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Publication numberUS4292725 A
Publication typeGrant
Application numberUS 06/029,516
Publication dateOct 6, 1981
Filing dateApr 12, 1979
Priority dateApr 17, 1978
Also published asDE2915412A1, DE2915412C2
Publication number029516, 06029516, US 4292725 A, US 4292725A, US-A-4292725, US4292725 A, US4292725A
InventorsLeif Larsson, Richard Warren
Original AssigneeVolvo Flygmotor Ab
Export CitationBiBTeX, EndNote, RefMan
External Links: USPTO, USPTO Assignment, Espacenet
Method of producing an object of fiber reinforced metal material
US 4292725 A
Abstract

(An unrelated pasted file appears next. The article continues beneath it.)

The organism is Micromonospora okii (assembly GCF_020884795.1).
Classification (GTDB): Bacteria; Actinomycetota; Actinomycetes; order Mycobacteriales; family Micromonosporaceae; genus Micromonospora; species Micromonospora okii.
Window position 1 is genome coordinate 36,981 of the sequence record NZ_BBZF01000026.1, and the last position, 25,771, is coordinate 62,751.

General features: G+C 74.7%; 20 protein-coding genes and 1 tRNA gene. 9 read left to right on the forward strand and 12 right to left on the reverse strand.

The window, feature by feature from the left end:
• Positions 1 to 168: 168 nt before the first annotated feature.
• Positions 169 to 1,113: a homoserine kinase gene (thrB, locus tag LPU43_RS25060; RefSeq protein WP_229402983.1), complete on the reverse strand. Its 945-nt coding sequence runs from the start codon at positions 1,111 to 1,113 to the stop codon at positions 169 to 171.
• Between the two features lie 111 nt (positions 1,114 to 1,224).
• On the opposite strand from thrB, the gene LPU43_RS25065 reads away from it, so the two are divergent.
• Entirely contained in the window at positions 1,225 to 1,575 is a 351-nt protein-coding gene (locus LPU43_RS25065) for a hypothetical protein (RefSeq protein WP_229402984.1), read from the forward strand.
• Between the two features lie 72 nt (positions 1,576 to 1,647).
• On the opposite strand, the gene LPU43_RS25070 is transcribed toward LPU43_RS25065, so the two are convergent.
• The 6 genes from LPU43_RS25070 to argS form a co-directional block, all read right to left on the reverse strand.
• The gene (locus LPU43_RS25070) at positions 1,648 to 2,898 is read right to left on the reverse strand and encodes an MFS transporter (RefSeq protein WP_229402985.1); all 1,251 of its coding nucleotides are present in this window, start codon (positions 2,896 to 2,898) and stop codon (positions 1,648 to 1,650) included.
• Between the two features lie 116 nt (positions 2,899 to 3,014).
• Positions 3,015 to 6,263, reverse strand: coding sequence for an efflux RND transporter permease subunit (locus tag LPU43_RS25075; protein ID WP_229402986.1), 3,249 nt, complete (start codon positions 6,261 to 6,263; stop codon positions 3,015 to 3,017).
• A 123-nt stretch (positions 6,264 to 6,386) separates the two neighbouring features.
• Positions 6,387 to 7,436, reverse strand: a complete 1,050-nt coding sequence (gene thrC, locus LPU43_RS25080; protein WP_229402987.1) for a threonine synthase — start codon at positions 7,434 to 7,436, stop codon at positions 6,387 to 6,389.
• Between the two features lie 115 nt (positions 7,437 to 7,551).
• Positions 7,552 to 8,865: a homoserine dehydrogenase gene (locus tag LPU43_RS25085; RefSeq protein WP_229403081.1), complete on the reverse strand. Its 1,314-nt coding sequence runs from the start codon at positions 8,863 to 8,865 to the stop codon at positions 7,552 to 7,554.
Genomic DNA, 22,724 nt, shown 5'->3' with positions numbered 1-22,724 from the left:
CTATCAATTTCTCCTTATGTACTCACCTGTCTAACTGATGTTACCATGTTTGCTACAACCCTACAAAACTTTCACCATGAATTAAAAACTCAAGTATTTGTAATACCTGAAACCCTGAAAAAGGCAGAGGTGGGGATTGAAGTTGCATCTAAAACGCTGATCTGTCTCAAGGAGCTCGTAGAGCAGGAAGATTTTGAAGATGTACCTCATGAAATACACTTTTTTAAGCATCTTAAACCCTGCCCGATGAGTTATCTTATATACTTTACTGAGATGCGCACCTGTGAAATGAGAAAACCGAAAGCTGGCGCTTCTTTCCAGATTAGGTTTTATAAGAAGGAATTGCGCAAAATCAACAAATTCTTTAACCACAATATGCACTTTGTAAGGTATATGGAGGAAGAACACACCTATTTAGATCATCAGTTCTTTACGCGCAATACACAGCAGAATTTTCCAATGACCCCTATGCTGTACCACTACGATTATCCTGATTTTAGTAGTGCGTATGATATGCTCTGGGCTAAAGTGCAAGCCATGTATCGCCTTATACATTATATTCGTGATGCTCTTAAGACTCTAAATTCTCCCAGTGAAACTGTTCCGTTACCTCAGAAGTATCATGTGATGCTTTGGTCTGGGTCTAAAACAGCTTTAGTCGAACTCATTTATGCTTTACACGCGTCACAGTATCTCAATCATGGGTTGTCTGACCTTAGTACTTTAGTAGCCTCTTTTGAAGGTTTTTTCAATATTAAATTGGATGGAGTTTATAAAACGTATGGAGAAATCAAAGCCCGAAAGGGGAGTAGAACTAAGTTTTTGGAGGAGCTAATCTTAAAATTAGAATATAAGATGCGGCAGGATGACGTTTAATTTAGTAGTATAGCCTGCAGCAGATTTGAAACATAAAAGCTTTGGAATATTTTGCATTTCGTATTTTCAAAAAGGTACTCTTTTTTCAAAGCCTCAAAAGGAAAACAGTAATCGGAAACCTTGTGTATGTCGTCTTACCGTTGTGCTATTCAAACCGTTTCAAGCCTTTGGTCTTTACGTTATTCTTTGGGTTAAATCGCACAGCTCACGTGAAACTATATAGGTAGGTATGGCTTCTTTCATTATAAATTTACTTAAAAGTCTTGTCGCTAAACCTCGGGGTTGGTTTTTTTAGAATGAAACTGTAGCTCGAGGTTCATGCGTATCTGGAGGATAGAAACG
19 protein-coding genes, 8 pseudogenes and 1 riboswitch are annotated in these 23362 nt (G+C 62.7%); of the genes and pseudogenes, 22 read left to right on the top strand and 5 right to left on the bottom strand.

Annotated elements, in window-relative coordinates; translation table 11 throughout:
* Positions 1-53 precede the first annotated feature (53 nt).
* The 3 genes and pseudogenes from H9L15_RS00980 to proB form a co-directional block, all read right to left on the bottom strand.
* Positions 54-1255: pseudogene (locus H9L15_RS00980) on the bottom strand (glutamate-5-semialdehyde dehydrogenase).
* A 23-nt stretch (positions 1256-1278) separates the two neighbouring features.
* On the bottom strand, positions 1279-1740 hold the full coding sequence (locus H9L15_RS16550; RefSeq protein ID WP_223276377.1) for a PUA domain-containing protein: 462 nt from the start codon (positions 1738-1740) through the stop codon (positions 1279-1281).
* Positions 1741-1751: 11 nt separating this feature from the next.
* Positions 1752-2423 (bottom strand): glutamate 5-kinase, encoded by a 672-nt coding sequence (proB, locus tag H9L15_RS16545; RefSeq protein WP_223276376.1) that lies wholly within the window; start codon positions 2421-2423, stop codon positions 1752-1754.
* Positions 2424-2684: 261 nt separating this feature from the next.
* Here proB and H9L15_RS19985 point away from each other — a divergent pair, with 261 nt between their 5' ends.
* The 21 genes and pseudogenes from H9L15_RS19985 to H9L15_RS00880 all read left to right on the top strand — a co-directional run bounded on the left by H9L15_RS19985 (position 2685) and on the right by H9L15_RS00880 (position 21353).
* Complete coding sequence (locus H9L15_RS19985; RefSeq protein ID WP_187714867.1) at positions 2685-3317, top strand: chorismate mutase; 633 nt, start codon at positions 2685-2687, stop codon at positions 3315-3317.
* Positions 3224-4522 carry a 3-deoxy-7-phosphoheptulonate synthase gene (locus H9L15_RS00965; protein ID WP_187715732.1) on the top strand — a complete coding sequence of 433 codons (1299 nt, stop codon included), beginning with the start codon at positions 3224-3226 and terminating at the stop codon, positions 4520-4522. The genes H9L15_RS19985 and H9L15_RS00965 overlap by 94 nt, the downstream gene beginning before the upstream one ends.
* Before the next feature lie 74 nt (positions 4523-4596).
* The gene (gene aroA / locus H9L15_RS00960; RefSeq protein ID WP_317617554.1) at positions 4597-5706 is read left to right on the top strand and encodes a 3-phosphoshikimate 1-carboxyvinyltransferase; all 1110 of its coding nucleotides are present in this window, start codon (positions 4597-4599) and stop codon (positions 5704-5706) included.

A method of producing an object of fiber reinforced metal material, in which method a plurality of fibers or fiber bundles of a material of high strength are arranged at spaced positions, and a matrix material, preferably metal or metal alloy, is brought to closely surround each fiber or fiber bundle and is formed to a shape corresponding to the desired shape of the object. Earlier attempts to produce objects of fiber reinforced metal material have encountered problem regarding the arrangement of the fibers in a uniform pattern and in obtaining a predetermined volume fraction of the fibers in the completed object. According to the invention each fiber bundle is inserted in a tube, made of the matrix material and having suitable wall thickness to give the desired spacing between the fibers or fiber bundles, the tubes are placed in a casing, which is intended to give the object the desired outer configuration and preferably is made of the matrix material, and the casing with the tubes and fibers or fiber bundles arranged therein is subjected to hot isostatic pressing at high pressure and high temperature during an interval of time that is sufficient to give plastic deformation of the material to a substantially dense material.